How do I make a +12V and -12V power supply?

Note, these are limited in output current.

Maybe 2 of these
wired back to back like you mentioned (+12(-+)12- | where (-+) = GND

Yeah, those have a very limited output current. 20W is too low.

You won't get 40W unless those amplifiers have a bridged-output, or 2-Ohm speakers (or two 4-Ohm speakers in parallel). But most amplifiers aren't designed for 2-Ohm loads.

Power = Voltage squared/Resistance (There are other ways to calculate power but that's the easiest way for power amplifiers.)

12V Peak (24V peak-to-peak with dual power supplies) is about 8.5V RMS = about 20W into 4-Ohms. (Half that into 8-Ohms). That's the "ideal best case" assuming no voltage-loss across the amplifier.

A bridge amplifier doubles the voltage across the speaker for 4 times the power (assuming it can put-out the required current).

High-power car amplifiers have a built-in voltage booster.

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If you get (genuine) decent brand (Meanwell is very commonly used as a reliable brand for instance), this shouldn't be an issue.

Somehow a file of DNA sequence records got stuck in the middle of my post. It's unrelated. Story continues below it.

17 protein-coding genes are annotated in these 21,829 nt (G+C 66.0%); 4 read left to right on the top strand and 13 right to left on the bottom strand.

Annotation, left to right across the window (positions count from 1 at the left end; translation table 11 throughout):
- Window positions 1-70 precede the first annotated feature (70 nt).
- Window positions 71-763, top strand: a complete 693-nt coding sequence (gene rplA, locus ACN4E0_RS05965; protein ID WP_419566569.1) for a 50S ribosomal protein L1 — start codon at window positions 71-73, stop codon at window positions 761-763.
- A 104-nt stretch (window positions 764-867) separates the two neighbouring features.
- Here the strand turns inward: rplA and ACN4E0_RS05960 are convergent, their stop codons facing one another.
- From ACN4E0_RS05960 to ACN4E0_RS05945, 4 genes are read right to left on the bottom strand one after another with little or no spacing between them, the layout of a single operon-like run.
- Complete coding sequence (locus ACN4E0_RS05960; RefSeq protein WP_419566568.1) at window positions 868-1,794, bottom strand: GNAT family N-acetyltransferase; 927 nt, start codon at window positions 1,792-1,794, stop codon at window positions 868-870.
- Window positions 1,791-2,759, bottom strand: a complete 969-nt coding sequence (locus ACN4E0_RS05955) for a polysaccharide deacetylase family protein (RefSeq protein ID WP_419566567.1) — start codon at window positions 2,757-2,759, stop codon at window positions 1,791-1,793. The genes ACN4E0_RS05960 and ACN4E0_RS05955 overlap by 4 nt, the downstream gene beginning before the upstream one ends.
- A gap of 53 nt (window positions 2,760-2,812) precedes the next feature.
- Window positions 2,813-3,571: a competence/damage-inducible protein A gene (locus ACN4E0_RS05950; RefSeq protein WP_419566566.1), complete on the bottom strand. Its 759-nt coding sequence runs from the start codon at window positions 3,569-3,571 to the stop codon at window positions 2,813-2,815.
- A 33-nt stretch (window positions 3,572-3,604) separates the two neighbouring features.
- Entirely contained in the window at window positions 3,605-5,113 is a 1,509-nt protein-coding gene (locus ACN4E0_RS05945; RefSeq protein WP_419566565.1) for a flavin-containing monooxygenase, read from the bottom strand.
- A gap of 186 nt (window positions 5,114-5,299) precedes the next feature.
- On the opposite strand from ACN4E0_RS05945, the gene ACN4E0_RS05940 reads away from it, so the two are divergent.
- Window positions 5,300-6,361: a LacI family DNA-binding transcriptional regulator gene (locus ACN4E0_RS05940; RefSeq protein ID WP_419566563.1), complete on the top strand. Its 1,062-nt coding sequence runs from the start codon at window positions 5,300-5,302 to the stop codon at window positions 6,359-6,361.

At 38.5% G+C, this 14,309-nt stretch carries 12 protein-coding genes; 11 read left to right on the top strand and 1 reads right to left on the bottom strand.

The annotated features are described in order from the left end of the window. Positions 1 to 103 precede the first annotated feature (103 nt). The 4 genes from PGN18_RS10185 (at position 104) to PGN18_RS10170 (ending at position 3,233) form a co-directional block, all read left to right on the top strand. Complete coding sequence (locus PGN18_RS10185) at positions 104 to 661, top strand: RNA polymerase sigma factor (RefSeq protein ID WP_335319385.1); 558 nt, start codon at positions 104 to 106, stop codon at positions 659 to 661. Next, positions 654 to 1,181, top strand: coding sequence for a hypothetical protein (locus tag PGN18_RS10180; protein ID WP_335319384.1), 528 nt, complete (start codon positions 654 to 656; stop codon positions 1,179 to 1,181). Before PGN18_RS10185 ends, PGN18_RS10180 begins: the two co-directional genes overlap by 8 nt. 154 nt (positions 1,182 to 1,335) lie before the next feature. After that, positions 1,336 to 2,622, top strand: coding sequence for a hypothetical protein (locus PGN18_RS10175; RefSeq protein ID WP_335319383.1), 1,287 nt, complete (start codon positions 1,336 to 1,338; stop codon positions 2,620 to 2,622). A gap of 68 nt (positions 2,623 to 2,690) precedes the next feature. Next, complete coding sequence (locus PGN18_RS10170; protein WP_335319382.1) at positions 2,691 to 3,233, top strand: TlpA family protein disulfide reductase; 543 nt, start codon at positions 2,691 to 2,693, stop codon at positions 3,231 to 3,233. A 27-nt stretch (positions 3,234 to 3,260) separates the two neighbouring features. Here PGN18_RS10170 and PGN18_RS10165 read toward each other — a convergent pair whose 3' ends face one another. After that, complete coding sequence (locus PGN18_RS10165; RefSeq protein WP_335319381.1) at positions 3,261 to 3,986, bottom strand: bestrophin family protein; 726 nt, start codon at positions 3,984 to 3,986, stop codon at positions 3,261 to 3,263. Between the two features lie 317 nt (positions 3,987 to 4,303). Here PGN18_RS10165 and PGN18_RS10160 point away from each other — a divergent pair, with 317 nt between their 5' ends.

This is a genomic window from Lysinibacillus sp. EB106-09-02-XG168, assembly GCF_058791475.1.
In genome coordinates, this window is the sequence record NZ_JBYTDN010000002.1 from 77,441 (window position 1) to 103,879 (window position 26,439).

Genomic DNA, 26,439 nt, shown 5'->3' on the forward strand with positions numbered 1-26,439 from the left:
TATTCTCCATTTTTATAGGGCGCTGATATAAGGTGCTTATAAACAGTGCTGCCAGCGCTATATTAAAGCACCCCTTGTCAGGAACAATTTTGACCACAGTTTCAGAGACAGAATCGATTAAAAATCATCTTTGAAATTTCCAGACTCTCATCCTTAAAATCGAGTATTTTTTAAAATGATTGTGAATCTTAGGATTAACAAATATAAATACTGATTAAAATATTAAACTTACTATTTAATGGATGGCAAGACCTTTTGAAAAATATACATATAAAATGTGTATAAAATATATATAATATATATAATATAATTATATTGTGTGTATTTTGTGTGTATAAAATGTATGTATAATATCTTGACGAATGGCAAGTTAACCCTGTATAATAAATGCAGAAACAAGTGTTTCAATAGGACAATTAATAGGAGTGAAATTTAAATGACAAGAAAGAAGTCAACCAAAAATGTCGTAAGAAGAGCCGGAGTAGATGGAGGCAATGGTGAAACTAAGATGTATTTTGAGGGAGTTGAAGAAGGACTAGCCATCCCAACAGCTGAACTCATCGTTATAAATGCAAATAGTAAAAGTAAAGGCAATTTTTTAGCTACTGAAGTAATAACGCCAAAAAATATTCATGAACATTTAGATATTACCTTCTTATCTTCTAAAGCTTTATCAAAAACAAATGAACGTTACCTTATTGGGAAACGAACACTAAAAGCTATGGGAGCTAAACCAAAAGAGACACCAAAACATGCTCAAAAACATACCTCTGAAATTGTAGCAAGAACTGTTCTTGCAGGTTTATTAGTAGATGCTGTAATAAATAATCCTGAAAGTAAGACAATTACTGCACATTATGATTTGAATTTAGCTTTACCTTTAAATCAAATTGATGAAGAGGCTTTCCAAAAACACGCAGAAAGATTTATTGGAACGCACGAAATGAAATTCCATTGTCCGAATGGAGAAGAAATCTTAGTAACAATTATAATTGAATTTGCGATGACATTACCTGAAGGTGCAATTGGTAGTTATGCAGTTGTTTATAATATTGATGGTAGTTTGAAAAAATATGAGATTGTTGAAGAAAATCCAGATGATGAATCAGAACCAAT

Firstly that only works if one or both of the supplies are isolated (the -ve output isn't connected to ground on the lower supply).

Secondly if you do this you need protection diodes across each supply to prevent one from back-feeding the other (some supplies may have this built in, but if not sure just connect a beefy diode across each supply, cathode to +ve, anode to -ve, to prevent that supply from being reverse driven by the other.

Otherwise switch-on transients may simply blow up one of the supplies instantly.

Whatever you do the common output rail should be connected to mains earth for safety and to reduce mains hum.

Is this really meaningful for a switchmode supply?

The output of such a supply is little more than a ("beefy" Schottky) diode in series with the output winding, in the same orientation you describe. Once the output is brought to zero, the switchmode drive will be shut off and that diode will simply harmlessly conduct any "back-fed" current. :thinking:

You underestimate the amount of damage that reverse driving can do - you need to prevent it from happening, both to protect the power supplies and the amplifier circuit itself.

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